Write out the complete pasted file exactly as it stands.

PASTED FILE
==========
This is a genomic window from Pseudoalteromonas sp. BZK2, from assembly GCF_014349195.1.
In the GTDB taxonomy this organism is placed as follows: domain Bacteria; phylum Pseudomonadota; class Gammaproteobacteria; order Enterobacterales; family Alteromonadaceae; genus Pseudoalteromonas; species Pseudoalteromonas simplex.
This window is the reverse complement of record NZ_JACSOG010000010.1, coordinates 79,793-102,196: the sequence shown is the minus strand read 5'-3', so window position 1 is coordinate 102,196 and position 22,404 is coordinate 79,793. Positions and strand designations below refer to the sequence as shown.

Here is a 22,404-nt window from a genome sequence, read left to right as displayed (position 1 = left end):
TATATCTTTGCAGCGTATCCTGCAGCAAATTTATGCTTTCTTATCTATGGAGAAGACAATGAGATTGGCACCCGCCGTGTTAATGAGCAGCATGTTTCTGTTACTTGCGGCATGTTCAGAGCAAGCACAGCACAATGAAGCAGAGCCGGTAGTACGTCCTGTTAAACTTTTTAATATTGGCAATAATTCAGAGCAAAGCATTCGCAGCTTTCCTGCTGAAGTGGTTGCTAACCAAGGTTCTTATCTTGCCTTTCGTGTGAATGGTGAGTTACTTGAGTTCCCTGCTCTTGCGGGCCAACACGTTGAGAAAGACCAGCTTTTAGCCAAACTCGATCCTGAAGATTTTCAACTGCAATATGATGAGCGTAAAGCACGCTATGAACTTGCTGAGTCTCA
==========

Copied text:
This is a genomic window from Pseudoalteromonas sp. BZK2, from assembly GCF_014349195.1.
In the GTDB taxonomy this organism is placed as follows: domain Bacteria; phylum Pseudomonadota; class Gammaproteobacteria; order Enterobacterales; family Alteromonadaceae; genus Pseudoalteromonas; species Pseudoalteromonas simplex.
This window is the reverse complement of record NZ_JACSOG010000010.1, coordinates 79,793-102,196: the sequence shown is the minus strand read 5'-3', so window position 1 is coordinate 102,196 and position 22,404 is coordinate 79,793. Positions and strand designations below refer to the sequence as shown.

Here is a 22,404-nt window from a genome sequence, read left to right as displayed (position 1 = left end):
TATATCTTTGCAGCGTATCCTGCAGCAAATTTATGCTTTCTTATCTATGGAGAAGACAATGAGATTGGCACCCGCCGTGTTAATGAGCAGCATGTTTCTGTTACTTGCGGCATGTTCAGAGCAAGCACAGCACAATGAAGCAGAGCCGGTAGTACGTCCTGTTAAACTTTTTAATATTGGCAATAATTCAGAGCAAAGCATTCGCAGCTTTCCTGCTGAAGTGGTTGCTAACCAAGGTTCTTATCTTGCCTTTCGTGTGAATGGTGAGTTACTTGAGTTCCCTGCTCTTGCGGGCCAACACGTTGAGAAAGACCAGCTTTTAGCCAAACTCGATCCTGAAGATTTTCAACTGCAATATGATGAGCGTAAAGCACGCTATGAACTTGCTGAGTCTCA